Jess Franco’s 1966 The Diabolical Dr Z was remade a few years later, by the same director, as a Soledad Miranda vehicle under the title She Killed in Ecstasy. Most people seem to think the earlier version is the better of the two but I actually prefer the remake, which has more of the trippiness and weirdness and over-the-topness that I look for in a Franco film. That’s not to say that The Diabolical Dr Z isn’t a terrific little movie though.
A brilliant but obsessive scientist, Dr Zimmer, is working on isolating the parts of the brain that control good and evil. At a scientific conference he suggests that the research is so promising that it’s time to start trials on human subjects. As a result he is branded as a madman and accused of being no better than a Dr Mengele, and the shock of having his researches forcibly terminated by the international scientific community kills him.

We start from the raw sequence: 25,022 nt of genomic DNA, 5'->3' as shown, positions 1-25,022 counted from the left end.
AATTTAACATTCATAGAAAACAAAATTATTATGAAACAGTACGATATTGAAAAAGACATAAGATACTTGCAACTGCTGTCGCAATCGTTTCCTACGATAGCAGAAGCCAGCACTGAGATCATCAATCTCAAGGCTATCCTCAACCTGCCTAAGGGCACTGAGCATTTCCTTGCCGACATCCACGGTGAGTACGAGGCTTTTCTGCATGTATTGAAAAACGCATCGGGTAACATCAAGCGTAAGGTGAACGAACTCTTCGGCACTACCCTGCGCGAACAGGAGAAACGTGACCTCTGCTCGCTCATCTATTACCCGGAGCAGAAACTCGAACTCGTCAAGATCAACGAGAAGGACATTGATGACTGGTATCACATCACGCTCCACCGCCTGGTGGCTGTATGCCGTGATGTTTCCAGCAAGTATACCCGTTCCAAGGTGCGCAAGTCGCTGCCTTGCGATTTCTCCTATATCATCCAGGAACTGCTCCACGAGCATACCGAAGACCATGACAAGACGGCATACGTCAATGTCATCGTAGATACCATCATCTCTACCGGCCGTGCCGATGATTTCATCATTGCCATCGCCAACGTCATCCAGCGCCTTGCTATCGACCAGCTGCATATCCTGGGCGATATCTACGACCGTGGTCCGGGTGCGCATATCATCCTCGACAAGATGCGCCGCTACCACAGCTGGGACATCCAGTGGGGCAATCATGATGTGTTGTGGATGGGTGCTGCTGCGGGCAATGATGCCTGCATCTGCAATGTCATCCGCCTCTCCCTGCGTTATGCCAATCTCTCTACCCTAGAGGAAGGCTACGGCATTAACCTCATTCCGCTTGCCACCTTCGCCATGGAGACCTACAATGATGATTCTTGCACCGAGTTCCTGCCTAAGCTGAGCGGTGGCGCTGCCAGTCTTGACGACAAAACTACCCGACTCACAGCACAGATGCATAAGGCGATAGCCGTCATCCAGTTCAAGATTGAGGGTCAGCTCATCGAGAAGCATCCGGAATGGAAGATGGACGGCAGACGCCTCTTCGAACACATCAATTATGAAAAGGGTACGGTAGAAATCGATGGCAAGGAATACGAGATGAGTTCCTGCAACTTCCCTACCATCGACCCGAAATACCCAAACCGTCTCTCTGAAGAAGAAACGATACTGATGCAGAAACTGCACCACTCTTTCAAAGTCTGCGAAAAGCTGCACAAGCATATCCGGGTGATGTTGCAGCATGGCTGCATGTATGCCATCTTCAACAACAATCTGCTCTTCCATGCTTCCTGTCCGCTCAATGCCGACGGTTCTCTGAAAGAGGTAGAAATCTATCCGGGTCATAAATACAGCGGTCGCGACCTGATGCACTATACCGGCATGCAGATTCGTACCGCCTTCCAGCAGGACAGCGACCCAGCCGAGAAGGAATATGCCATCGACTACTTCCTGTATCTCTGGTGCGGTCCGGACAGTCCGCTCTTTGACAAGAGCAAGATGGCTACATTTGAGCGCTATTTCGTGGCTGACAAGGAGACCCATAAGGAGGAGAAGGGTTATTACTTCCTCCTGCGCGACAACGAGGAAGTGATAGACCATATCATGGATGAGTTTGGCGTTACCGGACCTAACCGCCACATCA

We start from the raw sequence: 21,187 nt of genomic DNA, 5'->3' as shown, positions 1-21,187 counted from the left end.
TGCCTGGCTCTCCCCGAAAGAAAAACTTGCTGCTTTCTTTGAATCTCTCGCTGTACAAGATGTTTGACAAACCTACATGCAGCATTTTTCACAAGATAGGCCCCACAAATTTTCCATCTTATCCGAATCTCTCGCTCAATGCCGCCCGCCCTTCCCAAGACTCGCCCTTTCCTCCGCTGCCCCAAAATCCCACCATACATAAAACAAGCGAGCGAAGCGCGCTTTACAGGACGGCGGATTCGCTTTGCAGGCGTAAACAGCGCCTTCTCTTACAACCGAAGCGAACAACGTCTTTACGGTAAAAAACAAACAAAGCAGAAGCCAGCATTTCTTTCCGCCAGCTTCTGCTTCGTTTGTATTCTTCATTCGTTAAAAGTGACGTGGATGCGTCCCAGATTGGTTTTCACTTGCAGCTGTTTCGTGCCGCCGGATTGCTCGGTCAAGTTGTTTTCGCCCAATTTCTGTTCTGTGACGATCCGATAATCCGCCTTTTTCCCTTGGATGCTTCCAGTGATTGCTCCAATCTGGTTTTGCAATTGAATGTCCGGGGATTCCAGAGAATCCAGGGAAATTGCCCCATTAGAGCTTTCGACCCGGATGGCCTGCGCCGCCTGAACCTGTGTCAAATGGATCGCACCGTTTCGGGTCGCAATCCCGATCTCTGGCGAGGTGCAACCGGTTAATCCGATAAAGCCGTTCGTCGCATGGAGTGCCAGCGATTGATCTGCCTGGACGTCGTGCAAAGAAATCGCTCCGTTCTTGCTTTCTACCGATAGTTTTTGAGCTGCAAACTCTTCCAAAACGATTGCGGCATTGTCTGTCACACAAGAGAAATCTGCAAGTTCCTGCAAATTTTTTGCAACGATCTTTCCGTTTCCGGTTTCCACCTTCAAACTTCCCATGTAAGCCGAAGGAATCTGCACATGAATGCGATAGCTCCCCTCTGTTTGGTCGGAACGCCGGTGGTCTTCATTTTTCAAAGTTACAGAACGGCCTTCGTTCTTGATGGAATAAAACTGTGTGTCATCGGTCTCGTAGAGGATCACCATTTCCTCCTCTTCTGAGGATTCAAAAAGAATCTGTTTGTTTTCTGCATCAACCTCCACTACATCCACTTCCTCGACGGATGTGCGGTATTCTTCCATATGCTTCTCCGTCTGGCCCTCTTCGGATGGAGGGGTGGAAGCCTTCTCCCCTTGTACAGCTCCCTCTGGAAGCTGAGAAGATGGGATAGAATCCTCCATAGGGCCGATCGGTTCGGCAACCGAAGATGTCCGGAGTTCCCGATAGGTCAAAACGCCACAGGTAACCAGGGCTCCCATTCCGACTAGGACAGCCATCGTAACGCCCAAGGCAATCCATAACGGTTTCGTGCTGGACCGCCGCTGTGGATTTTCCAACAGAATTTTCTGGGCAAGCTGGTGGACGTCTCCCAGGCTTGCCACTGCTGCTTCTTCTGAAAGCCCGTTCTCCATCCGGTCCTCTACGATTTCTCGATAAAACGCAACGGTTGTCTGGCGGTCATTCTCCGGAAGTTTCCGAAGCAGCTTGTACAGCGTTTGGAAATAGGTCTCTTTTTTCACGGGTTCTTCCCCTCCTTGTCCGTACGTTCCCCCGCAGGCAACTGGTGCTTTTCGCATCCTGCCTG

His devoted daughter Irma sets out to take revenge on the scientists whom she blames for her father’s death. She forcibly enlists the help of a condemned criminal and of a night-club entertainer, a beautiful young woman who performs in an outrageous spider costume under the name Miss Muerte (Miss Death), who is transformed into an instrument of vengeance who kills with her incredibly long poisoned fingernails. The machine Dr Zimmer designed to gain control over the minds of his experimental subjects is one of the great cinematic mad scientist gizmos, with long articulated spider arms that hold the person in place.
Miss Muerte’s kinky stage act is another highlight of the movie. Estella Blain is terrific as Miss Muerte, stealing every scene she appears in. Daniel White provides a great jazz-influenced score. This is an excellent example of early Jess Franco, with a much stronger and more conventional narrative compared to his later films, although (to my way of thinking) it lacks the outrageous exuberance of 70s Franco. It’s still a wonderfully entertaining piece of eurohorror.